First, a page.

2015 Mt Beautiful Riesling North Canterbury

SKU #1392214 94 points Sam Kim

 It is fabulously aromatic on the nose showing nectarine, rockmelon, lime zest and floral characters. The palate delivers excellent concentration and fruit purity, together with subtle spice complexity, enhanced by whispering sweetness and fine texture. The wine finishes superbly long, silky and juicy, backed by bright acidity. Medium-dry. At its best: now to 2022.  (4/2016)

92 points Bob Campbell

 Moderately intense and quite floral Riesling with mandarin, orange blossom, Gala apple and subtle spicy flavours. An attractive wine wine in an off-dry to medium-dry style with vibrant, tangy acidity.  (4/2016)

90 points Wine Spectator

 This ripe and fleshy version shows terrific precision, with honeysuckle overtones to the peach, lemon and melon flavors. Roasted herb and mineral accents linger on the finish. (MW)  (5/2016)

Robert Parker's Wine Advocate

 The 2015 Riesling gives white blossom notes of honeysuckle and jasmine over a core of lime juice and green apples. Light-bodied and off-dry, it offers mouth-filling citrus flavors and tons of freshness, finishing with a lively lemony lift. (LPB)  (12/2015)

K&L Notes

When our customers think about the acclaimed varietal wines coming out of Australia and New Zealand, Riesling may not be the first one that comes to mind. Luckily for us, a surge in popularity and ideal growing conditions means these two countries are putting forth some truly phenomenal examples of the grape, ranging from bone dry to sticky sweet. Eden Valley and Victoria in Australia are dominating the Riesling game, aided by cool growing sites and higher mountain elevations. Marlborough, Central Otago and North Canterbury are all strong Riesling regions in New Zealand, with each bringing a unique microclimate and terroir to the varietal. It is the perfect time to familiarize yourself with Rieslings from these two trailblazing countries, as there are more styles and beautiful examples being produced now than ever.


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By: Stefanie Juelsgaard | K&L Staff Member | Review Date: 2/15/2019 | Send Email
Lauded by many critics as one of the most underrated growing sites in New Zealand, North Canterbury is catching up and bottling up some absolutely beautiful wines. Riesling is the first varietal that Mt. Beautiful grew and released to the public, so not only have they had years to perfect it, but it holds a special place in their heart. A little weightier and denser than the others on the list; orchard and tropical fruits shine and make for a great on-its-own sipper.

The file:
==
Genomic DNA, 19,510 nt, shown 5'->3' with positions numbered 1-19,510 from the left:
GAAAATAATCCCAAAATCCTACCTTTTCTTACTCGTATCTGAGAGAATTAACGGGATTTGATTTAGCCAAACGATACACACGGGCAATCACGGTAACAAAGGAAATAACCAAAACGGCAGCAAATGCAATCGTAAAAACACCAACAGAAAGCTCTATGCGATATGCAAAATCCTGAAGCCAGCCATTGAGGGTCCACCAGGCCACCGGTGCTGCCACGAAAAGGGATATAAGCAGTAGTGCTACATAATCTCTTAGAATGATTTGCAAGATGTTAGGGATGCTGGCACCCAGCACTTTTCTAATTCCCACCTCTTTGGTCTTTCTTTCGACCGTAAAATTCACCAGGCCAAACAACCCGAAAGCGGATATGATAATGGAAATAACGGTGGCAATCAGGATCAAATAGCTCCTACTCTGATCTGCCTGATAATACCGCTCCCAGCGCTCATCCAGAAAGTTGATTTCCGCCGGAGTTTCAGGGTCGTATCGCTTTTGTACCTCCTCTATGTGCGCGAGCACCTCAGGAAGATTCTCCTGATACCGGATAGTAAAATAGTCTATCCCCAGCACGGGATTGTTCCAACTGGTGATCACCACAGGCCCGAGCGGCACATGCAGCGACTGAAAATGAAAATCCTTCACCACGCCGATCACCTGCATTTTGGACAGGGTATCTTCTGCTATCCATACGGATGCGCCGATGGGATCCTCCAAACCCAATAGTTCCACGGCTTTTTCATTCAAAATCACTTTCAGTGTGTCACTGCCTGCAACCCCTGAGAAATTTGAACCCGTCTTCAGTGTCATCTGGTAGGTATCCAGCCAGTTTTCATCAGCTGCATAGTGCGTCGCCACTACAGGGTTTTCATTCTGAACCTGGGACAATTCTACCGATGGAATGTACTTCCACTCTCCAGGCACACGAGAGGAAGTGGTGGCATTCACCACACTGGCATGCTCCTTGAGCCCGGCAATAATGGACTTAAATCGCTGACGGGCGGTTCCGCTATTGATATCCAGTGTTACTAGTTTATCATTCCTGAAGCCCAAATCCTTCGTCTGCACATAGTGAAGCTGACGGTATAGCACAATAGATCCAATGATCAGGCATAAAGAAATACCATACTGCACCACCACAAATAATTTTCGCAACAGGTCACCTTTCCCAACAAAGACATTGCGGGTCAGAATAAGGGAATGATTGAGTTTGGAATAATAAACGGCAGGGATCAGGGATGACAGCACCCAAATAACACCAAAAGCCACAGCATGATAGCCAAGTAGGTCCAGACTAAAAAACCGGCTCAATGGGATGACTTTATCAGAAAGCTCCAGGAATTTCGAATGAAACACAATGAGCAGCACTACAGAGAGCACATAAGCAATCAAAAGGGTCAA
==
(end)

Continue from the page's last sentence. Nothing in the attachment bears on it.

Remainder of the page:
Additional Information:

Varietal:

Riesling

- While the rest of the world has often misappropriated the name--Welchriesling, Riesling Italico, Gray Riesling and Emerald Riesling are all names applied to varieties that are NOT Riesling--this exceptional German varietal has managed to maintain its identity. Perhaps its biggest claims to fame are its intoxicating perfume, often described as having honeyed stone fruit, herb, apple and citrus notes, and its incredible longevity - the wines lasting for decades. Aged Rieslings often take on a distinctive and alluring Petrol-like aroma. Within Germany, the grape seems to do best in the warming slate soils of the Mosel-Saar-Ruwer. Other German regions that turn out great Rieslings include Pfalz, Rheingau and Nahe. German Rieslings are made in a range of ripeness levels. The top wines are assigned Prädikat levels to describe their ripeness at harvest. These are: Kabinett, Spätlese, Auslese, Beerenauslese, Eiswein and Trockenbeerenauslese. Riesling has also achieved acclaim in France's Alsace, the only region in that country where the grape is officially permitted. Alsatian Rieslings are typically dry and wonderfully aromatic. Austrian Riesling is also steadily gaining praise and fine Riesling is also produced in Italy's Alto-Adige and Friuli, in Slovenia and much of Central and Eastern Europe. In the New World its stronghold is Australia, where it does best in the Eden and Clare Valleys. It is also planted in smaller amounts in New Zealand. In the US, winemakers are eschewing the syrupy sweet versions of the 1970s and 1980s, instead making elegant and balanced wines in both California and Washington State.
Country:

New Zealand

- New Zealand is an extremely diverse wine-growing nation. The long history of producing wine started in the 1830s with wineries such as Mission Estate (1850) and Te Mata Estate (1896) still producing wine today. The two islands hold a multitude of different growing climates ranging from warmer areas such as Hawke’s Bay to very cool regions such as Waitaki, and Awatere. Most regions are defined as Maritime with the exception being Central Otago that has a moderate Continental climate with the high elevation creating dramatic diurnal swings in temperature. The plethora of grapes grown in New Zealand reflects this diverse microclimate make up. Everything has a place here, Bordeaux varietals and Syrah in Hawke’s Bay, Chardonnay and Pinot in Nelson, Pinot Noir and Riesling in Central Otago , aromatic whites in Waipara and pretty much everything you can imagine in Marlborough. New Zealand is also one of the “greenest” wine producing nations on earth (94% of wine certified sustainable in 2013) with a strong focus on organic and Biodynamic farming.